New Congress missing longtime pro-Israel stalwarts

When the new Congress convenes in January, it will be missing several longtime pillars of support for Israel on Capitol Hill.

Gone from the House of Representatives will be veteran Jewish Reps. Howard Berman (D-San Fernando Valley), the ranking member on the House Foreign Affairs Committee; Gary Ackerman (D-N.Y.), the ranking member on the committee’s Middle East and South Asia Subcommittee; and Steve Rothman (D-N.J.), a point person on funding Israel’s missile defense efforts. Absent from the Senate will be Sen. Joseph Lieberman (I-Conn.).

Jewish politics watchers agree the departures represent a loss of pro-Israel brainpower of a scope not seen for years.

Rep. Gary Ackerman addresses the Israel Policy Forum on Dec. 3. photo/courtesy of ipf

“People like Berman and Ackerman — both Congress and the pro-Israel community will miss having people of that seniority who know issues inside and out,” said Jeremy Ben-Ami, president of the dovish Israel policy group J Street, referring to the top senior Democrats on the Foreign Affairs Committee, each of whom served in Congress for 30 years.

The reasons for the departures vary: Berman and Rothman were defeated in intraparty battles sparked by redistricting, while Ackerman and Lieberman are retiring. Other notable departures of Jewish pro-Israel lawmakers include Reps. Barney Frank (D-Mass.), a leading liberal who is retiring, and Rep. Shelley Berkley (D-Nev.), a hawkish voice on Israel who was defeated in her bid for a Senate seat.

A staffer for a House Democrat said the loss of veteran Jewish lawmakers is significant in that their colleagues looked to them for guidance on Israel-related issues.

“They connect the dots, they look at the big board and see how a leader on a particular issue votes,” said the staffer, who asked not to be identified, citing Capitol Hill protocol. “There are a lot fewer data points now for them to work with.”

Multiple sources cited as a particular blow the loss of Berman, whose long congressional career is coming to an end following his defeat by fellow Jewish incumbent Rep. Brad Sherman (D-San Fernando Valley) in a bitterly contested race.

“Howard Berman had the ability to work across the aisle,” said Douglas Bloomfield, an opinion columnist for Jewish media outlets who in the 1980s was the legislative director of the American Israel Public Affairs Committee. “He was a respected voice, people took him seriously.”

Berman was seen as critical to brokering the deal that achieved overwhelming congressional backing for enhanced Iran sanctions in 2010. He worked closely with the Obama administration on the issue.

Also on the Foreign Affairs Committee, Rep. Ileana Ros-Lehtinen (R-Fla.), who is considered a strong ally of Israel, is relinquishing her post as the committee’s chairwoman, as required under the House Republican Caucus rules that limit how long its members can serve in committee leadership roles.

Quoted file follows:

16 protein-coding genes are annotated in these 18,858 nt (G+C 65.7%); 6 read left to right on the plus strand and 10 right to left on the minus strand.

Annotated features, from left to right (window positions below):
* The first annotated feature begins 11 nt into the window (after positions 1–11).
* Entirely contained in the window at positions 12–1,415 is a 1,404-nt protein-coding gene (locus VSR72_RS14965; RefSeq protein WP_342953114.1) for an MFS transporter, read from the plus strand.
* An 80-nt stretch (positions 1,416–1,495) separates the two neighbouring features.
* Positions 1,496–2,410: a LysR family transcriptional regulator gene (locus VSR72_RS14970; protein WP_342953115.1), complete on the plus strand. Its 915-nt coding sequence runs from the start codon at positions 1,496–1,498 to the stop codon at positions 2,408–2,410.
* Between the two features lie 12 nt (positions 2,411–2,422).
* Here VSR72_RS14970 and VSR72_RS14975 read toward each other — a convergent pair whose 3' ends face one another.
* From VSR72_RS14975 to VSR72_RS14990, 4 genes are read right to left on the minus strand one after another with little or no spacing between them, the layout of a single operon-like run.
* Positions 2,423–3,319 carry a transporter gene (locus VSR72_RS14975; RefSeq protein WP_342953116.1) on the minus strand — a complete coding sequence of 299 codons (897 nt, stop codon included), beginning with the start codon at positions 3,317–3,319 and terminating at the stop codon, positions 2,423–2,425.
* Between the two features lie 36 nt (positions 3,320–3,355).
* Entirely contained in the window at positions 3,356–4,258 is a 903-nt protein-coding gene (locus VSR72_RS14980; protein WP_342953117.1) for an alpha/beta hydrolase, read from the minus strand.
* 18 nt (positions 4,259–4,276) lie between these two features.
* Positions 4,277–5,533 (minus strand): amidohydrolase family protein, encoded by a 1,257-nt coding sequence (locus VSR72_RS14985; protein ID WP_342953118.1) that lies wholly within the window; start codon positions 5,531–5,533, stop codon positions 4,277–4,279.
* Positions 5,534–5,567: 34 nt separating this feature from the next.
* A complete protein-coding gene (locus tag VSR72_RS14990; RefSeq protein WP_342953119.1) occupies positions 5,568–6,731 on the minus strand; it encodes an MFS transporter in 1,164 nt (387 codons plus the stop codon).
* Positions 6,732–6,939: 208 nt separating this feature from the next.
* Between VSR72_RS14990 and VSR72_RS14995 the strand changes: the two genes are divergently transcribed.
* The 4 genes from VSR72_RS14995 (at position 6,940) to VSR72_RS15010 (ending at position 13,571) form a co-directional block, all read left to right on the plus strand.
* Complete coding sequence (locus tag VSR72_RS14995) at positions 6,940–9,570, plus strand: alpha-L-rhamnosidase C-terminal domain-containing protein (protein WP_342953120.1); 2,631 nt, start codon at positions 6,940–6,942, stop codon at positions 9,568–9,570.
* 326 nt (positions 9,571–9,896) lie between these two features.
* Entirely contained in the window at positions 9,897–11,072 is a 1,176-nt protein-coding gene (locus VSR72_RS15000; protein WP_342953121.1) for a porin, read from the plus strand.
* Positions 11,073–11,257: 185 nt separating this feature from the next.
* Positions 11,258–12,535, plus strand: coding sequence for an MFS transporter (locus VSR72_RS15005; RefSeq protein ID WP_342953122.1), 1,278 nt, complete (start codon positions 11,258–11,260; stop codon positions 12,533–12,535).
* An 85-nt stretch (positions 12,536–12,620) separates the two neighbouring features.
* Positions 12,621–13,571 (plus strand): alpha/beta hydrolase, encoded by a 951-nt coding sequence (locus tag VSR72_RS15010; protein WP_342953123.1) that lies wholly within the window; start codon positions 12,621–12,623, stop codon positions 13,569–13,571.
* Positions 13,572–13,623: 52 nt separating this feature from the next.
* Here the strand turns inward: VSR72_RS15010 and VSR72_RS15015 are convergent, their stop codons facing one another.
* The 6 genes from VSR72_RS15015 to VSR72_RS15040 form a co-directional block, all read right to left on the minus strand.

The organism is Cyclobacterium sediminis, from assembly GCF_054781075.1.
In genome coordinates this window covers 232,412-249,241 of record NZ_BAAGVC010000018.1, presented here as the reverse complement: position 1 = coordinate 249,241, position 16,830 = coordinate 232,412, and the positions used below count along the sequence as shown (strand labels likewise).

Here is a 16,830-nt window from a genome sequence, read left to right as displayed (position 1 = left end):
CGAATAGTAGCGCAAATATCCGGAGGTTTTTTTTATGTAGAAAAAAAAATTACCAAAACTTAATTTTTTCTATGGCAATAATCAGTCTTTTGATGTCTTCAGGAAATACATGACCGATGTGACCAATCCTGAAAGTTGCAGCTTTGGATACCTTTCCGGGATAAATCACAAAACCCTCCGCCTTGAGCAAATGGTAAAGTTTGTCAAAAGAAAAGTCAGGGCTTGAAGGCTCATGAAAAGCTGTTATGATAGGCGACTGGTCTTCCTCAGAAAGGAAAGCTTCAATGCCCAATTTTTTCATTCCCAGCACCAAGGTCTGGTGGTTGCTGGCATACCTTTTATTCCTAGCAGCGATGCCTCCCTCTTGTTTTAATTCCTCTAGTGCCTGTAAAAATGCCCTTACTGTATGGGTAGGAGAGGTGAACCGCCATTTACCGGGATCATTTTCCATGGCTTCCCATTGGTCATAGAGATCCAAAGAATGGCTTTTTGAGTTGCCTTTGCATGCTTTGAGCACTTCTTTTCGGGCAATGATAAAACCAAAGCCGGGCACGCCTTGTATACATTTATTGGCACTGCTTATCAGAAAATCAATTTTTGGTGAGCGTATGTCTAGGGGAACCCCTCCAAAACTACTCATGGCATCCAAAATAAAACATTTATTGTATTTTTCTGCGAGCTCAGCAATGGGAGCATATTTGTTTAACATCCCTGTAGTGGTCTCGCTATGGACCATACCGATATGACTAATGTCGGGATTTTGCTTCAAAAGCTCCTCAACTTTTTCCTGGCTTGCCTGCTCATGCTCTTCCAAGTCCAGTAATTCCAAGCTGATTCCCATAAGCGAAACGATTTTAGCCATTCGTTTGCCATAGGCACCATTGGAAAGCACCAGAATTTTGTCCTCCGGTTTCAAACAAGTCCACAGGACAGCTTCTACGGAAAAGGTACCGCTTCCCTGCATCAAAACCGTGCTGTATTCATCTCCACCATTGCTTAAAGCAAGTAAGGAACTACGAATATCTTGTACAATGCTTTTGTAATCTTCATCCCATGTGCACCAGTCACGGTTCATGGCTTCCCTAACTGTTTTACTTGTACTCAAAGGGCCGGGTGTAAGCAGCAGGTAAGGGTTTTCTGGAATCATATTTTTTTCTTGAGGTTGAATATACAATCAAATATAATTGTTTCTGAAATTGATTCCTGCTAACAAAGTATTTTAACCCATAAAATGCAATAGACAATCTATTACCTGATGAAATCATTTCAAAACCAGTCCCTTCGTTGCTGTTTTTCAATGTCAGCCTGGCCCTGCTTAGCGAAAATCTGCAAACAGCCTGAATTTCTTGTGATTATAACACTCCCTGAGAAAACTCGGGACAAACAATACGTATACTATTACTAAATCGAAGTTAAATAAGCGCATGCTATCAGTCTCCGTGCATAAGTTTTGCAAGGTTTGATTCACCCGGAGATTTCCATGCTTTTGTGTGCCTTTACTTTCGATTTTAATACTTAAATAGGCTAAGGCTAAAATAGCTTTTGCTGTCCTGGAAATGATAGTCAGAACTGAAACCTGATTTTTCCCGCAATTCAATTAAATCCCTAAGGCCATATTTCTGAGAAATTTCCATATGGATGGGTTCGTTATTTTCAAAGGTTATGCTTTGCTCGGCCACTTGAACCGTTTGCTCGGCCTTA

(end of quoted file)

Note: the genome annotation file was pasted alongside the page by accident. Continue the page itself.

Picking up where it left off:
Even with the loss of so many veteran pro-Israel voices, observers stress that there are still devoted friends of Israel in key congressional positions.

They include Jewish pro-Israel stalwarts such as Rep. Nita Lowey (D-N.Y.), who now leads Democrats on the powerful Appropri-ations Committee, and Rep. Eliot Engel (D-N.Y.), who is replacing Berman as the top Democrat on the Foreign Affairs Committee.

Newer members also may find themselves taking leadership roles on Israel issues. Rep. Ted Deutch (D-Fla.), elected in 2010, already is a leader on Iran sanctions issues, and Rep.-elect Brad Schneider (D-Ill.) has strong ties to Chicago-area chapters of pro-Israel groups.

But Bloomfield suggested that an emerging generation of Democrats could spell long-term changes in the traditional structure of two-party support for Israel.

Younger Democrats, he said, do not naturally come by the sympathies Israel accrued when it was under attack in its earlier decades. Additionally, Bloomfield said, Israeli Prime Minister Benjamin Netanyahu’s hawkish policies alienate a demographic that favors Israeli-Palestinian reconciliation.

“The generation that’s leaving … these are guys who grew up in the formative years of Israel and understand what the struggle was,” Bloomfield said. “They are being replaced by a post-1967 generation who know not a threatened Israel, a vulnerable Israel — who know a muscular Israel.”

Even among veteran pro-Israel members of Congress, there has been strong criticism of the Israeli government recently over its approach to relations with both the Palestinians and the Obama administration.

In an interview with Congressional Quarterly, California Sen. Dianne Feinstein blasted Netanyahu for announcing plans for new building in eastern Jerusalem and the West Bank.

“It’s an indication of Israel’s continuing to stick a thumb in the eye of the Palestinians,” she said. “I am profoundly disappointed.”

Ron Kampeas

JTA D.C. bureau chief